The 2020 committee completed a rigorous review of existing evidence, guided by veteran team of support staff at the US Department of Agriculture (USDA) and a process that is continuously updated to align with scientific best practices. But even a strong scientific process can fall short when there simply isn’t enough science to work with. Many of the questions before the committee went unanswered, due in part to a lack of scientific evidence meeting high scientific standards. Why? One explanation lies in the fact that nutrition research has been underfunded for decades—particularly when it comes to sources of public funding. A report released today by the Bipartisan Policy Research Center found that federal investments in nutrition research have remained stagnant or declined during the last several decades, despite marked increases in diet-related chronic diseases and related health care spending. If we want stronger Dietary Guidelines, we need stronger investments in nutrition science. It’s that simple.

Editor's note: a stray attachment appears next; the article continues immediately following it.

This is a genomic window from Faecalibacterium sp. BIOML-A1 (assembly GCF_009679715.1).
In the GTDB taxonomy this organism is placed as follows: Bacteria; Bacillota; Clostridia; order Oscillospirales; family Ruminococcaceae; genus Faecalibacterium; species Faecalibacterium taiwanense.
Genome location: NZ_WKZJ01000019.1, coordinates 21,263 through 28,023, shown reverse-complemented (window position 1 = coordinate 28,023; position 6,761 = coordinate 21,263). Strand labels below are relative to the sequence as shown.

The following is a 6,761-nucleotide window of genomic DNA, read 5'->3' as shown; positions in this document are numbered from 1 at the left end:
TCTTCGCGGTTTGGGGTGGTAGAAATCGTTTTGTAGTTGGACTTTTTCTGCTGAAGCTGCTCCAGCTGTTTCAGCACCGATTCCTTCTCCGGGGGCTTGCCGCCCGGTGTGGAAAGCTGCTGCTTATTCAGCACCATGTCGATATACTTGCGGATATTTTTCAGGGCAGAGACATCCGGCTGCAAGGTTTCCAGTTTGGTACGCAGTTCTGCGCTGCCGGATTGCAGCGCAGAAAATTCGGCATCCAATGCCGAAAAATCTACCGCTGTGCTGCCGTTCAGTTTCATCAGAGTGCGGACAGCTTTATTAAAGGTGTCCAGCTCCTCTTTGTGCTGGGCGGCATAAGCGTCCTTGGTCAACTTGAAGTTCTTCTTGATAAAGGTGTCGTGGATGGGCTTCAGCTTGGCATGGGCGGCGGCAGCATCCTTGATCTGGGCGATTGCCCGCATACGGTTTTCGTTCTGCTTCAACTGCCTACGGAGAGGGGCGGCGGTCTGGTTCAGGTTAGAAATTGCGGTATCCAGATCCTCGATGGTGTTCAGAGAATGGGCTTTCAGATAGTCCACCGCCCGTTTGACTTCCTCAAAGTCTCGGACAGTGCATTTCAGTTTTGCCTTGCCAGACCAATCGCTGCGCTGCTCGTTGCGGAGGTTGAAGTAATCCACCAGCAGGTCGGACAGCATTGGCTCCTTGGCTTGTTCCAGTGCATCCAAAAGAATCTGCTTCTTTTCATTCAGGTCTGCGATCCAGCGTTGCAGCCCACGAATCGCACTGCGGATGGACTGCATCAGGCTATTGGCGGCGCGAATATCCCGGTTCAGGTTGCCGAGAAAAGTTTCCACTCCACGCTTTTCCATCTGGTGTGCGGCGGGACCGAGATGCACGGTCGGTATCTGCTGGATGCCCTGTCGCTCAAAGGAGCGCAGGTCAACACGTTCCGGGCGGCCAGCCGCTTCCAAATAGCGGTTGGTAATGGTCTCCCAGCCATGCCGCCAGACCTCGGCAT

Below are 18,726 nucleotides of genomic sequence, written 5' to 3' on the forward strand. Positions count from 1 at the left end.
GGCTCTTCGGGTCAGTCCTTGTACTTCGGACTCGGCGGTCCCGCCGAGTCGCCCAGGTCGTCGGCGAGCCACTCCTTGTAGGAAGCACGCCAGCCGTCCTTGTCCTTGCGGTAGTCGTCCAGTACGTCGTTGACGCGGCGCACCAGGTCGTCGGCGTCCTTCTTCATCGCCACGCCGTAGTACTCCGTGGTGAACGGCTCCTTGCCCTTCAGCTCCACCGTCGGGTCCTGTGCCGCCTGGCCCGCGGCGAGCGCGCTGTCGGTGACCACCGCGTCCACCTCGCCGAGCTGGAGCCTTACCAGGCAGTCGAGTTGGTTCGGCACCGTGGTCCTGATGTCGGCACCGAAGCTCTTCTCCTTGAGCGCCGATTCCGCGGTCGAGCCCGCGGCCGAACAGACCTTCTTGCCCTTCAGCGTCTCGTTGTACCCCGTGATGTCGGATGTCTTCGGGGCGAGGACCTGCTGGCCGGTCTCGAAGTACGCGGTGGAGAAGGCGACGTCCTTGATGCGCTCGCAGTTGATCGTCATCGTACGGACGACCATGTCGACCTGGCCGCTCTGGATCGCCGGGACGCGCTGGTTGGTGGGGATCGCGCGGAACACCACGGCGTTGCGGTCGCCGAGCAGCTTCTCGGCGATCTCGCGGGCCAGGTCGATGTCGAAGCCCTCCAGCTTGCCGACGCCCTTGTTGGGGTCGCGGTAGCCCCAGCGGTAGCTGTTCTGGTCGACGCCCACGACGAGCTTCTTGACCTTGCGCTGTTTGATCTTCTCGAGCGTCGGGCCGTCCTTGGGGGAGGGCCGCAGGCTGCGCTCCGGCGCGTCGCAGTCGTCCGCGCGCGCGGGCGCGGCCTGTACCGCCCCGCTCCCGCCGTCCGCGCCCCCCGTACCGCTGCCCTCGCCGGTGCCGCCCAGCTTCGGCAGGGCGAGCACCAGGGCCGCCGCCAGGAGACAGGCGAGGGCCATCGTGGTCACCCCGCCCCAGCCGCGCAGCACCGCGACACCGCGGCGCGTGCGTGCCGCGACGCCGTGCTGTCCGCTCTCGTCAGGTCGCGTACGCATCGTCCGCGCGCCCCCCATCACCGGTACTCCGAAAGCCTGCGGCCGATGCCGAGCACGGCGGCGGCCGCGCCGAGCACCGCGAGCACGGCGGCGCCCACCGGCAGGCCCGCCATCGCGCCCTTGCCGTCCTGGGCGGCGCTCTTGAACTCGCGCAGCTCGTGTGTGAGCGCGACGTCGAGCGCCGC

Your chance to submit comments

Want to voice your congratulations or concerns about the report? (Or maybe double check that the new alcohol limits apply to you, just to be sure?)

Starting today, the public has 30 days to provide comments in response to the committee’s findings, which will be received by the USDA and the Department of Health and Human Services (HHS). Over the course of the next six months, these federal agencies will be working to draft the final edition of the 2020-2025 Dietary Guidelines based on the scientific report. However, as history as shown, the federal government has the power to include or omit information as it sees fit—a power that could prove particularly problematic within an administration that has an inclination toward disinformation. In the days ahead, we’ll be offering our supporters additional background information and talking points to help you craft your comment. Stay tuned, and stay healthy.